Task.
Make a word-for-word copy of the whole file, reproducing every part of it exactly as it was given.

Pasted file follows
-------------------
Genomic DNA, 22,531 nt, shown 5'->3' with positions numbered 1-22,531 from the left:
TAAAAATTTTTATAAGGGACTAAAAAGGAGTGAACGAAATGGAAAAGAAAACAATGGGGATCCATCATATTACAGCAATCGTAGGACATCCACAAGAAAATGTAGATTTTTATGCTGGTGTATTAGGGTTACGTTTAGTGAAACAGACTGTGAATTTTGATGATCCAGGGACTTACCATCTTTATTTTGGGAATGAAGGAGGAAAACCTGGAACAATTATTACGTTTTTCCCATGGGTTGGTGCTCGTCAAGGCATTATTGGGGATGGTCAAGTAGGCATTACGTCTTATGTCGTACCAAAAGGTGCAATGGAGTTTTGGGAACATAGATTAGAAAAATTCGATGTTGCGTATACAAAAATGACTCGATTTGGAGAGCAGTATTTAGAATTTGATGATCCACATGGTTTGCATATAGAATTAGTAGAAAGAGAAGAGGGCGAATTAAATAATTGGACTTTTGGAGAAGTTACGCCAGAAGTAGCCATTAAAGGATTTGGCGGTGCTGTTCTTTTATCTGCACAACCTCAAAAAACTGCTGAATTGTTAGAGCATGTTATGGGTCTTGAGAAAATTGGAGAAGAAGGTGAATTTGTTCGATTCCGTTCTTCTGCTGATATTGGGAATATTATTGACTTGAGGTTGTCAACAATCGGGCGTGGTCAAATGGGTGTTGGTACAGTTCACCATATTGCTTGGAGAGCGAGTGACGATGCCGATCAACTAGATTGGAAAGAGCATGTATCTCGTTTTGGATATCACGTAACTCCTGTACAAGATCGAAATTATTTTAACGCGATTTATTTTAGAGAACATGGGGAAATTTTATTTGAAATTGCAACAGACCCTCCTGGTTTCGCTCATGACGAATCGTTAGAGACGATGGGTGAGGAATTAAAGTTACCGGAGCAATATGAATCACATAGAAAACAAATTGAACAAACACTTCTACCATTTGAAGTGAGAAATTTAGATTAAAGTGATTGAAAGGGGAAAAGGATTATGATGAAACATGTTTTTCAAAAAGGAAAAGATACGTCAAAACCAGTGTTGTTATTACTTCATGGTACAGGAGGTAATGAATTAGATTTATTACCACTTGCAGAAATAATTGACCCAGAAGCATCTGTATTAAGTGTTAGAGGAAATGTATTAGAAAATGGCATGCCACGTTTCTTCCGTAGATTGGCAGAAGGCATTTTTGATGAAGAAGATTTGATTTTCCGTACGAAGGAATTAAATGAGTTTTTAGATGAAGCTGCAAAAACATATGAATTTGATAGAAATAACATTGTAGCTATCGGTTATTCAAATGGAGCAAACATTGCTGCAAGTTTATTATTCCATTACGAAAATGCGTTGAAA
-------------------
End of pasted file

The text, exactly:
Genomic DNA, 22,531 nt, shown 5'->3' with positions numbered 1-22,531 from the left:
TAAAAATTTTTATAAGGGACTAAAAAGGAGTGAACGAAATGGAAAAGAAAACAATGGGGATCCATCATATTACAGCAATCGTAGGACATCCACAAGAAAATGTAGATTTTTATGCTGGTGTATTAGGGTTACGTTTAGTGAAACAGACTGTGAATTTTGATGATCCAGGGACTTACCATCTTTATTTTGGGAATGAAGGAGGAAAACCTGGAACAATTATTACGTTTTTCCCATGGGTTGGTGCTCGTCAAGGCATTATTGGGGATGGTCAAGTAGGCATTACGTCTTATGTCGTACCAAAAGGTGCAATGGAGTTTTGGGAACATAGATTAGAAAAATTCGATGTTGCGTATACAAAAATGACTCGATTTGGAGAGCAGTATTTAGAATTTGATGATCCACATGGTTTGCATATAGAATTAGTAGAAAGAGAAGAGGGCGAATTAAATAATTGGACTTTTGGAGAAGTTACGCCAGAAGTAGCCATTAAAGGATTTGGCGGTGCTGTTCTTTTATCTGCACAACCTCAAAAAACTGCTGAATTGTTAGAGCATGTTATGGGTCTTGAGAAAATTGGAGAAGAAGGTGAATTTGTTCGATTCCGTTCTTCTGCTGATATTGGGAATATTATTGACTTGAGGTTGTCAACAATCGGGCGTGGTCAAATGGGTGTTGGTACAGTTCACCATATTGCTTGGAGAGCGAGTGACGATGCCGATCAACTAGATTGGAAAGAGCATGTATCTCGTTTTGGATATCACGTAACTCCTGTACAAGATCGAAATTATTTTAACGCGATTTATTTTAGAGAACATGGGGAAATTTTATTTGAAATTGCAACAGACCCTCCTGGTTTCGCTCATGACGAATCGTTAGAGACGATGGGTGAGGAATTAAAGTTACCGGAGCAATATGAATCACATAGAAAACAAATTGAACAAACACTTCTACCATTTGAAGTGAGAAATTTAGATTAAAGTGATTGAAAGGGGAAAAGGATTATGATGAAACATGTTTTTCAAAAAGGAAAAGATACGTCAAAACCAGTGTTGTTATTACTTCATGGTACAGGAGGTAATGAATTAGATTTATTACCACTTGCAGAAATAATTGACCCAGAAGCATCTGTATTAAGTGTTAGAGGAAATGTATTAGAAAATGGCATGCCACGTTTCTTCCGTAGATTGGCAGAAGGCATTTTTGATGAAGAAGATTTGATTTTCCGTACGAAGGAATTAAATGAGTTTTTAGATGAAGCTGCAAAAACATATGAATTTGATAGAAATAACATTGTAGCTATCGGTTATTCAAATGGAGCAAACATTGCTGCAAGTTTATTATTCCATTACGAAAATGCGTTGAAA